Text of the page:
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Mylar History, Family Crest & Coats of Arms

In ancient Scotland, the first people to use Mylar as a surname were the Strathclyde- Britons. It was a name someone who lived in the county of Dumfries.

Early Origins of the Mylar family

The surname Mylar was first found in Dumfriesshire (Gaelic: Siorrachd Dhùn Phris), a Southern area, bordering on England that today forms part of the Dumfries and Galloway Council Area, where the Mylar family held a family seat from ancient times. One line had its ancestral seat at Dalswinton, Dumfriesshire. During the Middle Ages, occupational names were frequently recorded in Latin; thus, one who worked at a mill would have been documented under the name Milendinarius, Le Molendinator, or De Molendino. The modern spellings "Miller" and "Millar" came into general use about 1500; earlier documents usually show the name in Latin.

Early History of the Mylar family

This web page shows only a small excerpt of our Mylar research.
Another 130 words (9 lines of text) covering the year 1253 is included under the topic Early Mylar History in all our PDF Extended History products and printed products wherever possible.

Mylar Spelling Variations

Before the printing press standardized spelling in the last few hundred years, no general rules existed in the English language. Spelling variations in Scottish names from the Middle Ages are common even within a single document. Mylar has been spelled Miller, Millar, Myllar, Mylar, Millare, Myllair and many more.

Early Notables of the Mylar family (pre 1700)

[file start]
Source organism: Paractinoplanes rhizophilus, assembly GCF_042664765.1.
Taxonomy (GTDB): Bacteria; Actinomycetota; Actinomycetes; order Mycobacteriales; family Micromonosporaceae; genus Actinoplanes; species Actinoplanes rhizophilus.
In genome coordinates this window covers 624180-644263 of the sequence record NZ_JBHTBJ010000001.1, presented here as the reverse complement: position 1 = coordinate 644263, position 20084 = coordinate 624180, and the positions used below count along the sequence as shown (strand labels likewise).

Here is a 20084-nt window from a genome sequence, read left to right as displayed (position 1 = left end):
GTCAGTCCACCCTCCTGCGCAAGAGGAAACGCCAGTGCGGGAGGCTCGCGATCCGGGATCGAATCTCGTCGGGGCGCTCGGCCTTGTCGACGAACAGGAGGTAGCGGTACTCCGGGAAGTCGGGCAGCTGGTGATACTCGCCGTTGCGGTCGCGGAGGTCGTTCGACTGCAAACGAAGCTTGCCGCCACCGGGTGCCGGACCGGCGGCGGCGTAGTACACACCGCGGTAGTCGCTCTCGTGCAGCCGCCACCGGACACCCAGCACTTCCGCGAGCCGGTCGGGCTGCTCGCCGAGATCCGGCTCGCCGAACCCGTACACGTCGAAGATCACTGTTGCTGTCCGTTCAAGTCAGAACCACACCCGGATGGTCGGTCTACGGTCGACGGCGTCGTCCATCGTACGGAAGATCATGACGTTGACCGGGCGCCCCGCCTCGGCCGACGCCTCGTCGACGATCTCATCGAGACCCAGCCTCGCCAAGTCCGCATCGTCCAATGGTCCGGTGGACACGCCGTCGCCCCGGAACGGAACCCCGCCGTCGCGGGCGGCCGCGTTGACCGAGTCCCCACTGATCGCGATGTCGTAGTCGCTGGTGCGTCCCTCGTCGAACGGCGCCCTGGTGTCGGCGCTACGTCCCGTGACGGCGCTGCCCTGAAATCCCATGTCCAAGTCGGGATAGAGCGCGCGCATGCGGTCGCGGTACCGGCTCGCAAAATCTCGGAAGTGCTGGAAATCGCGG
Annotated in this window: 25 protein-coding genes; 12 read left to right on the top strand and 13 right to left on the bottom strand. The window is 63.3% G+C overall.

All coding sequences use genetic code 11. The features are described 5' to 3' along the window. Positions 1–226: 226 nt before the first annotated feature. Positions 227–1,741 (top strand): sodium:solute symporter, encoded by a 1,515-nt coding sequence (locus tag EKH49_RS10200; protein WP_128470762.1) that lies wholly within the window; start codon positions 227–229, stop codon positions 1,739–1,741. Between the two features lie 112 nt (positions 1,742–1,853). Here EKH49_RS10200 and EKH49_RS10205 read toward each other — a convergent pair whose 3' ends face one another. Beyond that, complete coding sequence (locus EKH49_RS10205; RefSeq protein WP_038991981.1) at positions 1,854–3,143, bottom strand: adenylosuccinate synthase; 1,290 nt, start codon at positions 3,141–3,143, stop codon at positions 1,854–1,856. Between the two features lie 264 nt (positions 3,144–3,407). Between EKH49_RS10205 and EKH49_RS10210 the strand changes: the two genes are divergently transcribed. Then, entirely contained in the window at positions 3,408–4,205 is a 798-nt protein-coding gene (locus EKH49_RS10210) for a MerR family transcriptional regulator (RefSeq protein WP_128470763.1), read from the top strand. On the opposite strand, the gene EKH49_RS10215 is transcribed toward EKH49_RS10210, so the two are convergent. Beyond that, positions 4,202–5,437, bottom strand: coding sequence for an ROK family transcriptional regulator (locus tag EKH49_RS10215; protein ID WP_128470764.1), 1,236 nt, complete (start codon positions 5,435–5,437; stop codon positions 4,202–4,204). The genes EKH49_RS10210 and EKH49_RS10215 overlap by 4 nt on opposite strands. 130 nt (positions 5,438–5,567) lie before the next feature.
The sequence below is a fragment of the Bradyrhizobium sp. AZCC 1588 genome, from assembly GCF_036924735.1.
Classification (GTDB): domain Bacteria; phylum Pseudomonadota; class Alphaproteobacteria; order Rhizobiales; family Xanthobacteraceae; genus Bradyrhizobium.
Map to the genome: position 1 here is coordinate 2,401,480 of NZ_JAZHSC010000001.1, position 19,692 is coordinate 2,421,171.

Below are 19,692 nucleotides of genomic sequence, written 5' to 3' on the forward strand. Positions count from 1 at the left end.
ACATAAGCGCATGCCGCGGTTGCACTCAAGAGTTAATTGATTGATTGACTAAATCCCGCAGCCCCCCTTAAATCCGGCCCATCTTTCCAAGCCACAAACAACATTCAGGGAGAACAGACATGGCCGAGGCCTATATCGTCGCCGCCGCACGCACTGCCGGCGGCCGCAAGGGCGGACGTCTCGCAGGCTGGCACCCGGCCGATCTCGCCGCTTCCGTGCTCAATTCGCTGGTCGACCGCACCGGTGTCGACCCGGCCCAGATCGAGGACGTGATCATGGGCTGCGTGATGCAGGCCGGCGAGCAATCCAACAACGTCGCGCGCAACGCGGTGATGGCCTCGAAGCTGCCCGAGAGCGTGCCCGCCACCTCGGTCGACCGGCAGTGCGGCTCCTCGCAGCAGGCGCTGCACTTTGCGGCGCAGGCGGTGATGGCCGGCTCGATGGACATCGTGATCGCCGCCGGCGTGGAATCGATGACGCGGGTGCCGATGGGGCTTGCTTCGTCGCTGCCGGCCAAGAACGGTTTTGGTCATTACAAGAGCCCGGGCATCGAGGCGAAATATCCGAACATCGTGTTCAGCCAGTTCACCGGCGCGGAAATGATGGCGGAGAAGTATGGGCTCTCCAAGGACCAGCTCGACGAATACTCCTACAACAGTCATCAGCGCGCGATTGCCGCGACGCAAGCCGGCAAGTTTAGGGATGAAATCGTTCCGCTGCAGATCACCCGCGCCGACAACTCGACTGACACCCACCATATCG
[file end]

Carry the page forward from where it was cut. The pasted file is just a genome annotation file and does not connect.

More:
More information is included under the topic Early Mylar Notables in all our PDF Extended History products and printed products wherever possible.

Migration of the Mylar family to Ireland

Some of the Mylar family moved to Ireland, but this topic is not covered in this excerpt.
Another 45 words (3 lines of text) about their life in Ireland is included in all our PDF Extended History products and printed products wherever possible.

Migration of the Mylar family to the New World and Oceana

For Scottish immigrants, the great expense of travel to North America did not seem such a problem in those unstable times. Acres of land awaited them and many got the chance to fight for their freedom in the American War of Independence. These Scots and their ancestors went on to play important roles in the forging of the great nations of the United States and Canada. Among them: John Millar, who arrived in St. John's, Newfoundland in 1705; Daniel Millar, who settled in Maryland in 1714; George Millar, who was recorded as a runaway servant, convict, or slave in Delaware in 1754.

The Mylar Motto

The motto was originally a war cry or slogan. Mottoes first began to be shown with arms in the 14th and 15th centuries, but were not in general use until the 17th century. Thus the oldest coats of arms generally do not include a motto. Mottoes seldom form part of the grant of arms: Under most heraldic authorities, a motto is an optional component of the coat of arms, and can be added to or changed at will; many families have chosen not to display a motto.

Motto: Manent optima coelo
Motto Translation: The best things await us in heaven.

Mylar Family Crest Products

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